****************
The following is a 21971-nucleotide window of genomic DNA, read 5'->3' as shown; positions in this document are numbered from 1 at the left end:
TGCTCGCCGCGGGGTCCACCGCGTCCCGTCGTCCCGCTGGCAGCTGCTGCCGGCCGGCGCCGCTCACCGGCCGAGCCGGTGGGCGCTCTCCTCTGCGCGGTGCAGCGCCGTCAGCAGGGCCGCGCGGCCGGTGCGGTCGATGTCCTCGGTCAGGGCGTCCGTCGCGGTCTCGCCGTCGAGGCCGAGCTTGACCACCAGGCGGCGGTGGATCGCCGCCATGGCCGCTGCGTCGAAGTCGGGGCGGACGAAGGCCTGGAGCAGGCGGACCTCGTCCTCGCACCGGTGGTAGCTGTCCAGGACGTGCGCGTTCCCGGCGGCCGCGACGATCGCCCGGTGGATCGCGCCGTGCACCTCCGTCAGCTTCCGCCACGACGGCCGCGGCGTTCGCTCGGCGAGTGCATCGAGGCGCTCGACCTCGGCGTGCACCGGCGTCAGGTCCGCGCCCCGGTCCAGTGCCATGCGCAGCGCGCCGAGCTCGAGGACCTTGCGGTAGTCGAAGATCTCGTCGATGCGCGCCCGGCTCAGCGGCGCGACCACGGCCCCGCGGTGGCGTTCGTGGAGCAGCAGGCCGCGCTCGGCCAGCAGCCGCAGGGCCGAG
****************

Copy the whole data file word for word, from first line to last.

The following is a 21971-nucleotide window of genomic DNA, read 5'->3' as shown; positions in this document are numbered from 1 at the left end:
TGCTCGCCGCGGGGTCCACCGCGTCCCGTCGTCCCGCTGGCAGCTGCTGCCGGCCGGCGCCGCTCACCGGCCGAGCCGGTGGGCGCTCTCCTCTGCGCGGTGCAGCGCCGTCAGCAGGGCCGCGCGGCCGGTGCGGTCGATGTCCTCGGTCAGGGCGTCCGTCGCGGTCTCGCCGTCGAGGCCGAGCTTGACCACCAGGCGGCGGTGGATCGCCGCCATGGCCGCTGCGTCGAAGTCGGGGCGGACGAAGGCCTGGAGCAGGCGGACCTCGTCCTCGCACCGGTGGTAGCTGTCCAGGACGTGCGCGTTCCCGGCGGCCGCGACGATCGCCCGGTGGATCGCGCCGTGCACCTCCGTCAGCTTCCGCCACGACGGCCGCGGCGTTCGCTCGGCGAGTGCATCGAGGCGCTCGACCTCGGCGTGCACCGGCGTCAGGTCCGCGCCCCGGTCCAGTGCCATGCGCAGCGCGCCGAGCTCGAGGACCTTGCGGTAGTCGAAGATCTCGTCGATGCGCGCCCGGCTCAGCGGCGCGACCACGGCCCCGCGGTGGCGTTCGTGGAGCAGCAGGCCGCGCTCGGCCAGCAGCCGCAGGGCCGAG